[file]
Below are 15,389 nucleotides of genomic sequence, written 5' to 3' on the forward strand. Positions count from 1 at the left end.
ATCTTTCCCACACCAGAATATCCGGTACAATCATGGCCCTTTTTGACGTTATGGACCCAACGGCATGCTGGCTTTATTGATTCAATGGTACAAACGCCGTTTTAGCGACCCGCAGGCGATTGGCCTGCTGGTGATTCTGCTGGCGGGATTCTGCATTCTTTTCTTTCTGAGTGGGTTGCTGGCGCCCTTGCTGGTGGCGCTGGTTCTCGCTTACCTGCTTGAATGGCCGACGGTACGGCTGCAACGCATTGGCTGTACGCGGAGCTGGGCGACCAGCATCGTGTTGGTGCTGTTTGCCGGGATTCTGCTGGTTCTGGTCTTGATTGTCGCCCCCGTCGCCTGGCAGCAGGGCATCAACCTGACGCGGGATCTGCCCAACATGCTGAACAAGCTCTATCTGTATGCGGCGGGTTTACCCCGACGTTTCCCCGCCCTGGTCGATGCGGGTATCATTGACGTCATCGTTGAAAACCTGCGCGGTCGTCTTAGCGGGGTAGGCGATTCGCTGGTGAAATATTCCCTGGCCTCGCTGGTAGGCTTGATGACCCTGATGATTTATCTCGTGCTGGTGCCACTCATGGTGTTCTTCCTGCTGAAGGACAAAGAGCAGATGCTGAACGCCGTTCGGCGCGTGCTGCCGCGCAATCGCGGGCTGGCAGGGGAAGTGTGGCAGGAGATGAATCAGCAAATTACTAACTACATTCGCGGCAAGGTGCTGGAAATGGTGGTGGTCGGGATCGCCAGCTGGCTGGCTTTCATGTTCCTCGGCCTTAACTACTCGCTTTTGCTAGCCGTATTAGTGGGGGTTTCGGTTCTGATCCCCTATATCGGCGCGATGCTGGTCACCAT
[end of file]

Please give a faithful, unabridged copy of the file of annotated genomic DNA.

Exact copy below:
Below are 15,389 nucleotides of genomic sequence, written 5' to 3' on the forward strand. Positions count from 1 at the left end.
ATCTTTCCCACACCAGAATATCCGGTACAATCATGGCCCTTTTTGACGTTATGGACCCAACGGCATGCTGGCTTTATTGATTCAATGGTACAAACGCCGTTTTAGCGACCCGCAGGCGATTGGCCTGCTGGTGATTCTGCTGGCGGGATTCTGCATTCTTTTCTTTCTGAGTGGGTTGCTGGCGCCCTTGCTGGTGGCGCTGGTTCTCGCTTACCTGCTTGAATGGCCGACGGTACGGCTGCAACGCATTGGCTGTACGCGGAGCTGGGCGACCAGCATCGTGTTGGTGCTGTTTGCCGGGATTCTGCTGGTTCTGGTCTTGATTGTCGCCCCCGTCGCCTGGCAGCAGGGCATCAACCTGACGCGGGATCTGCCCAACATGCTGAACAAGCTCTATCTGTATGCGGCGGGTTTACCCCGACGTTTCCCCGCCCTGGTCGATGCGGGTATCATTGACGTCATCGTTGAAAACCTGCGCGGTCGTCTTAGCGGGGTAGGCGATTCGCTGGTGAAATATTCCCTGGCCTCGCTGGTAGGCTTGATGACCCTGATGATTTATCTCGTGCTGGTGCCACTCATGGTGTTCTTCCTGCTGAAGGACAAAGAGCAGATGCTGAACGCCGTTCGGCGCGTGCTGCCGCGCAATCGCGGGCTGGCAGGGGAAGTGTGGCAGGAGATGAATCAGCAAATTACTAACTACATTCGCGGCAAGGTGCTGGAAATGGTGGTGGTCGGGATCGCCAGCTGGCTGGCTTTCATGTTCCTCGGCCTTAACTACTCGCTTTTGCTAGCCGTATTAGTGGGGGTTTCGGTTCTGATCCCCTATATCGGCGCGATGCTGGTCACCAT